Welfare Policy:
Sweden's social welfare system can be divided into universal benefits and pensions and the social insurance systems. The social security system in Sweden provides a universal pension for Old-Age, Disability, and Death. Sickness and Maternity benefits are provided under the social insurance system through cash allocations and medical benefits. Unemployment coverage is through a dual subsidized voluntary insurance and unemployment assistance system.  To receive unemployment benefits individuals are required to have been members of the union for a minimum of 12 months prior to unemployment.

To qualify for sickness and maternity benefits, one does not need to meet a residency requirement as in the case of the Old-Age, Disability and Survivors pensions.  Cash benefits for care of children can be awarded to either parent under the cash sickness benefit. In addition, each parent is eligible for cash maternity benefits provided that they were insured a minimum of 240 days prior to the pregnancy.

Patricia Evans (1991) notes that the provision of government assistance to single mothers does not prevent, but rather, encourages their employment by providing comprehensive assistance.  Evans observes:

Sweden's focus on full employ-ment and development of policies to facilitate working and parenting have played an important role in improving the economic position of Swedish single mothers.  These policies include a generous family allowance and subsidized child care... Single mothers are also guaranteed child support through a government administered scheme that collects from fathers, distributes to mothers, and substitutes or supplements these payments as needed (Baines, Evans, and Neysmith 1991).

Under the universal system, Sweden also provides family allowances for residents with one or more children under the age of 16, children up to the age of 20 if the child is still a student, and children up to age 23 if the child attends a school for the mentally disabled.  Coverage for these benefits comes entirely from the government in the form of monthly cash allocations that vary according to the number of children in the family.  The Swedish model of maternal welfare enables poor and working-class women a wide array of choice to either have an abortion or rear their child and work at the same time.


Abortion Policy:
Despite Sweden's historically negative view towards abortion, it has evolved, through the Swedish Abortion Act of 1975, as one of the most liberal nations (Eggert and Rolston, eds. 1994). Consequently, according to Katarina Lindahl (1994) women in Sweden are now permitted to have an abortion up to the 18th week of pregnancy.  Between the 12th and 18th weeks the law requires that a woman seeking an abortion meet with a counselor.  In cases where the woman and her gynecologist are in agreement (that no barriers exist to the abortion), though, the required meeting with the counselor can be waived. In instances when an abortion is sought after the 18th week, a woman is required to receive approval from the National Board of Health and Welfare.  To be granted permission, the fetus must not yet be viable (at present this is before the 22nd week), and the woman must show that having the child would create grievous medical, psychological, or social problems for her.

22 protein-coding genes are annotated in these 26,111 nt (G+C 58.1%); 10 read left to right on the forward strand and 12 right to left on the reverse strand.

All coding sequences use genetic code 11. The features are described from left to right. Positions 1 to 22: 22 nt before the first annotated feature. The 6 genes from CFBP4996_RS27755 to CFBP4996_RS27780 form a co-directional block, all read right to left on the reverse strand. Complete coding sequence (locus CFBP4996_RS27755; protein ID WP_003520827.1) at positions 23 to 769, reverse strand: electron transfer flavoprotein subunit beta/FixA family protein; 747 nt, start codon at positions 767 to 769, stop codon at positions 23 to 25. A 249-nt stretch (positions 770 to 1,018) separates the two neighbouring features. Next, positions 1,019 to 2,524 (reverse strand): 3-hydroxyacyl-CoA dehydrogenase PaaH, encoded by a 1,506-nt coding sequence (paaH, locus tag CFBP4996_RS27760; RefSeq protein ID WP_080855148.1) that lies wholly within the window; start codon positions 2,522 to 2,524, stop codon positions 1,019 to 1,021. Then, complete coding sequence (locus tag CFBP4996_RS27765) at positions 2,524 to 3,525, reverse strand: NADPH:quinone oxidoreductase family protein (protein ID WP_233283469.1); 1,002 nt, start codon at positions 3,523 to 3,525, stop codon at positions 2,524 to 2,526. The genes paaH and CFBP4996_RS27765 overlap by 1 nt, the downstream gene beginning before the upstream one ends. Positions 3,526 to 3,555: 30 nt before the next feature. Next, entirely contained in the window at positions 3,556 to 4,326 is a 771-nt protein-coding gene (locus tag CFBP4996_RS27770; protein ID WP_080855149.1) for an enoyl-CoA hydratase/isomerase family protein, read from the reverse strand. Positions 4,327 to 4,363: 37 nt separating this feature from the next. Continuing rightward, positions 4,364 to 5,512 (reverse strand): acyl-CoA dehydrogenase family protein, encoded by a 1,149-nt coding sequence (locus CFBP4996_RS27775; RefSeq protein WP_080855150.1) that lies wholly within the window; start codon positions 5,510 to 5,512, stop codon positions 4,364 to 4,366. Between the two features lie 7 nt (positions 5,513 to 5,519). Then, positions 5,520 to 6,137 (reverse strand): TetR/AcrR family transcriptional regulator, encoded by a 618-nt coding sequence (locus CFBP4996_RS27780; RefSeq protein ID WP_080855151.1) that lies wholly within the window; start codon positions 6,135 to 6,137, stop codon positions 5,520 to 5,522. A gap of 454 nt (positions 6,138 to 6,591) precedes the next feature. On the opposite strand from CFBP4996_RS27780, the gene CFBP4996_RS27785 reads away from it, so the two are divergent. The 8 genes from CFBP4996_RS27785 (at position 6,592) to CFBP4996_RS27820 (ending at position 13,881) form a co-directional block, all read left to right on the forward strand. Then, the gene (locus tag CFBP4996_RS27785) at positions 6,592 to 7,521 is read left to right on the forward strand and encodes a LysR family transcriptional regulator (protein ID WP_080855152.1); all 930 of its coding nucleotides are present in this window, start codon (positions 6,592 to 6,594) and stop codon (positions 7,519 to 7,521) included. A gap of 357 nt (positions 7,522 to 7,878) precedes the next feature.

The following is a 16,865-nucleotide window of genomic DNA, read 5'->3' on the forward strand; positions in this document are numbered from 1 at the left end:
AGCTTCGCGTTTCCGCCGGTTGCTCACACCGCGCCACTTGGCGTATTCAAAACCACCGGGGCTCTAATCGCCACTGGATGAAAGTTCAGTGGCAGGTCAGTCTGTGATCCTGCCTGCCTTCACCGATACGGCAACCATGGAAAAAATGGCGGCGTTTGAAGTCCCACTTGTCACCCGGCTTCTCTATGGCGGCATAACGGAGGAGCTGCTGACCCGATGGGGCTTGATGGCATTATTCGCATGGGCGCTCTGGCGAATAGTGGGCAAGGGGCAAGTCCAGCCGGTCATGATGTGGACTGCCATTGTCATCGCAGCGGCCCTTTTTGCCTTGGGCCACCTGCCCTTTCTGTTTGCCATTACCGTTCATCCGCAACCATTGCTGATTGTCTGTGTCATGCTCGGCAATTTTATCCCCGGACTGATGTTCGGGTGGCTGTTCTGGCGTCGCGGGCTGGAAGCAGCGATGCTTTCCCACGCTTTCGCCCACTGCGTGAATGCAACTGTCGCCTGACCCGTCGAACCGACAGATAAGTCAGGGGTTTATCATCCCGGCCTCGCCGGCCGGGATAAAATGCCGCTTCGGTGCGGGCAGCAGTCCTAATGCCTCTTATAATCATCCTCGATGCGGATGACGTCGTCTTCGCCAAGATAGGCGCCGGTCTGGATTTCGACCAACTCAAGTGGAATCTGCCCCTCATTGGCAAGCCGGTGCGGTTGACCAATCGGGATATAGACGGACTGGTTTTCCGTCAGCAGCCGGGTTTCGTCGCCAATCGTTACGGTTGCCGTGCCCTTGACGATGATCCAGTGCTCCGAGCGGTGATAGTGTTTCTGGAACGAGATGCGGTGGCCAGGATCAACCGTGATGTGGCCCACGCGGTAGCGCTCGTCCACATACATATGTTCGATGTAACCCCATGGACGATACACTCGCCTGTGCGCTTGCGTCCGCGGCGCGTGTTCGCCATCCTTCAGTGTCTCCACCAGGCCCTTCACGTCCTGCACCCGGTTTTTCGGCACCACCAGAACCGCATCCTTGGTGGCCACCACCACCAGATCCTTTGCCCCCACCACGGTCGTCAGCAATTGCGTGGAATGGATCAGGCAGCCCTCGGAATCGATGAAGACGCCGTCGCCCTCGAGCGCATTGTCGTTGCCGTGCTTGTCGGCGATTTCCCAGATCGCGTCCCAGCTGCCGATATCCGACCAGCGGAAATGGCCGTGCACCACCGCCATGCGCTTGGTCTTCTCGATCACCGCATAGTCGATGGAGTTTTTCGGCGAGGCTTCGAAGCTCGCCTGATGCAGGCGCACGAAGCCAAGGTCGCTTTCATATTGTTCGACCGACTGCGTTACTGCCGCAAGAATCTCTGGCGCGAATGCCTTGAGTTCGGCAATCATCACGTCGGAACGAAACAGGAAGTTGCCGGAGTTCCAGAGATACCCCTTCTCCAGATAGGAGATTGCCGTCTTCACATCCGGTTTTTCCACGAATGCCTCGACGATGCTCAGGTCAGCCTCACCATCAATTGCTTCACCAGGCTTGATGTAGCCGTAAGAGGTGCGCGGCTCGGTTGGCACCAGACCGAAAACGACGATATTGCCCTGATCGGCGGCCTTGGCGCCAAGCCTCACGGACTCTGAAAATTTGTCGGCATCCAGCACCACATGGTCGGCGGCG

The cost of abortions for women in Sweden remains low through the National Health Service that subsidizes part of the cost.  Women also receive compensation for time lost from work as a result of the abortion from the National Health insurance.  In addition to the relaxation of Sweden's abortion law, accompanying efforts were made to prevent unwanted pregnancies through the opening of youth clinics.  These clinics provide free counseling on contraceptives and sexuality as well as sex education in school.   Furthermore, midwives also have the ability to prescribe and distribute information about contraceptives.  These supplemental efforts to prevent unwanted pregnancies have helped contribute to a stabilized abortion rate after the 1975 enactment.


Although Switzerland does not strictly enforce its conservative abortion policy, the illegality of abortion, coupled with the conservative maternal welfare policy, create a situation that is most constraining for women without economic resources.  Women with low socioeconomic status in Ireland are also faced with a narrow range of reproductive choices because of the stringent abortion policies of the government.  While in the United States abortion remains legal, poor and working-class women nevertheless face the problem of access because of the lack of federal funding for abortion and maternal welfare.   Interestingly, in the federal states of Switzerland and the United States, the extent to which abortion funding is available depends upon the canton in which one resides. In conservative areas, women in Switzerland are denied access entirely within their nation and denied funding and access to public facilities for abortions in the United States.  It is

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Johanna Wilson - Women's Choices in the Western World: A... [1] [2] [3] [4] [5] [6] [7] [8]